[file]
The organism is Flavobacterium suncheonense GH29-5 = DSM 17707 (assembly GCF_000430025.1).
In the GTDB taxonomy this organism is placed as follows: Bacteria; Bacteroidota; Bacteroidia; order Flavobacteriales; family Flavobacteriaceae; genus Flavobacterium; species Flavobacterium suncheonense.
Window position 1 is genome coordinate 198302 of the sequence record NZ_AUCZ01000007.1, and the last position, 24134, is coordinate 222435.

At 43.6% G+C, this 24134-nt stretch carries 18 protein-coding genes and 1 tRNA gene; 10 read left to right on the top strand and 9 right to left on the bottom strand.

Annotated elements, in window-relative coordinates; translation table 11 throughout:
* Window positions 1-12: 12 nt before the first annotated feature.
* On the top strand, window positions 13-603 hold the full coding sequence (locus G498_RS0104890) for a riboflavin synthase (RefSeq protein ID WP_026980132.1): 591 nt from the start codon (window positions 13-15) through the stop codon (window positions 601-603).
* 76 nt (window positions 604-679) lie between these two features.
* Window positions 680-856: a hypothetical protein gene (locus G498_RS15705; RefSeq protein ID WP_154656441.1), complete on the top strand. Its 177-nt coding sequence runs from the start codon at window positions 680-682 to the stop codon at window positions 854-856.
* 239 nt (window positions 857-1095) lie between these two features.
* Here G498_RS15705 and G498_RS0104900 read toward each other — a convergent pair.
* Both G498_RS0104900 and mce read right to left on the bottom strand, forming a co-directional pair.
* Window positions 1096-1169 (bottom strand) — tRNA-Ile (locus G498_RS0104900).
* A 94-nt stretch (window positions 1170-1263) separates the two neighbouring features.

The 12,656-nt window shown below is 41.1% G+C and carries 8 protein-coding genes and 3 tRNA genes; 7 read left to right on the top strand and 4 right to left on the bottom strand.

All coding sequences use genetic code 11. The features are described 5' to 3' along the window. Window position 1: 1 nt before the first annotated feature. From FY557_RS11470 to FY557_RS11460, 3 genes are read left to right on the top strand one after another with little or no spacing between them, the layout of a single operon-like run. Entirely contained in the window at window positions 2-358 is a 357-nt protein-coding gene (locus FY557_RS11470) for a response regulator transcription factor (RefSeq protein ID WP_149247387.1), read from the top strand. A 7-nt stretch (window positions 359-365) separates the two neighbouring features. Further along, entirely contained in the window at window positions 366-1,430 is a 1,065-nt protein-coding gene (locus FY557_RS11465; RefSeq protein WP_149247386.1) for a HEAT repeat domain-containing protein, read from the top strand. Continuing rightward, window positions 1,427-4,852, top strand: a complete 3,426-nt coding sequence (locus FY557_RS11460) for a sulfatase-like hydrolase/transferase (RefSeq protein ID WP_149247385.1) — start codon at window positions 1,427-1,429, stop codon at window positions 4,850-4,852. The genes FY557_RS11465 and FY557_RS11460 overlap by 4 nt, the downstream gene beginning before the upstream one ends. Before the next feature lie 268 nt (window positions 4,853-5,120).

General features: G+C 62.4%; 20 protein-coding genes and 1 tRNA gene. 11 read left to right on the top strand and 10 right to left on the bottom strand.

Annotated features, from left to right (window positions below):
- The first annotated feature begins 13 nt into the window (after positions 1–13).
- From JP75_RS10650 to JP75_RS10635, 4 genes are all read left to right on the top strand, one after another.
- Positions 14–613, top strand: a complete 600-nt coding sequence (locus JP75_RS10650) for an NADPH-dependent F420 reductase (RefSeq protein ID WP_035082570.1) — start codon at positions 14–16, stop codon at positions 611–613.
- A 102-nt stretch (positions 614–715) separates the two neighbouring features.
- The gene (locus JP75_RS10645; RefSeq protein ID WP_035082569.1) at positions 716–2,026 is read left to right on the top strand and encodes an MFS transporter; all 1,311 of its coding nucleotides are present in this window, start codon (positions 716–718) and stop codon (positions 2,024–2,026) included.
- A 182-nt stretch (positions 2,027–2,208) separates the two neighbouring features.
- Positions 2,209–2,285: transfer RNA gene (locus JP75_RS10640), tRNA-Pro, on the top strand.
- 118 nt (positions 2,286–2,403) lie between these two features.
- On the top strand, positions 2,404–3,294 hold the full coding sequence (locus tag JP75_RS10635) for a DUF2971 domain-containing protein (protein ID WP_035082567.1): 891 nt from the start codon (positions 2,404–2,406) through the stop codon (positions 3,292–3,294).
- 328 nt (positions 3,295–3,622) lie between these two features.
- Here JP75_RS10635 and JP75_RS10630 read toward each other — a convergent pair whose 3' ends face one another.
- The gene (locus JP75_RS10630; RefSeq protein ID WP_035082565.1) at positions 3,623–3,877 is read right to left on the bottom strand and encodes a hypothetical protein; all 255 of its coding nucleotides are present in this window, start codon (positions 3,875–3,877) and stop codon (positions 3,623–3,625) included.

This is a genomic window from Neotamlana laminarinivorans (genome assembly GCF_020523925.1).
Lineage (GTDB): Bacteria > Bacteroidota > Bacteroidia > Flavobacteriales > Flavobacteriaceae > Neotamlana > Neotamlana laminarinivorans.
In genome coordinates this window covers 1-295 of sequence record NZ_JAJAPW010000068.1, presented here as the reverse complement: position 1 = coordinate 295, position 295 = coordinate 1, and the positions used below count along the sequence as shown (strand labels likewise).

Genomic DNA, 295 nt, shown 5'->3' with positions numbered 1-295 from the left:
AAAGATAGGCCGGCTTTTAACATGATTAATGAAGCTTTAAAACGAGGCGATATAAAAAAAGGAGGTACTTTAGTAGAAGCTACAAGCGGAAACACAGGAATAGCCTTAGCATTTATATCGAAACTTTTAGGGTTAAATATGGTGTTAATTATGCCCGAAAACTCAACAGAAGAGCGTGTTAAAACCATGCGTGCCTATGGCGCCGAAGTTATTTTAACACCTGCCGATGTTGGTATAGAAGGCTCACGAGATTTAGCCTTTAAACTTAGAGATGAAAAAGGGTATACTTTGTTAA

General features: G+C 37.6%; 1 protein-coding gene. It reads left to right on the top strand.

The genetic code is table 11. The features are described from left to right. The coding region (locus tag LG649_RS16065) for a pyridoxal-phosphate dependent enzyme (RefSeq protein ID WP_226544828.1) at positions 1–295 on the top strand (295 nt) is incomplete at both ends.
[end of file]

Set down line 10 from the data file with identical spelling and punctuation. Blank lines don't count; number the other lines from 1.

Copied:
* 239 nt (window positions 857-1095) lie between these two features.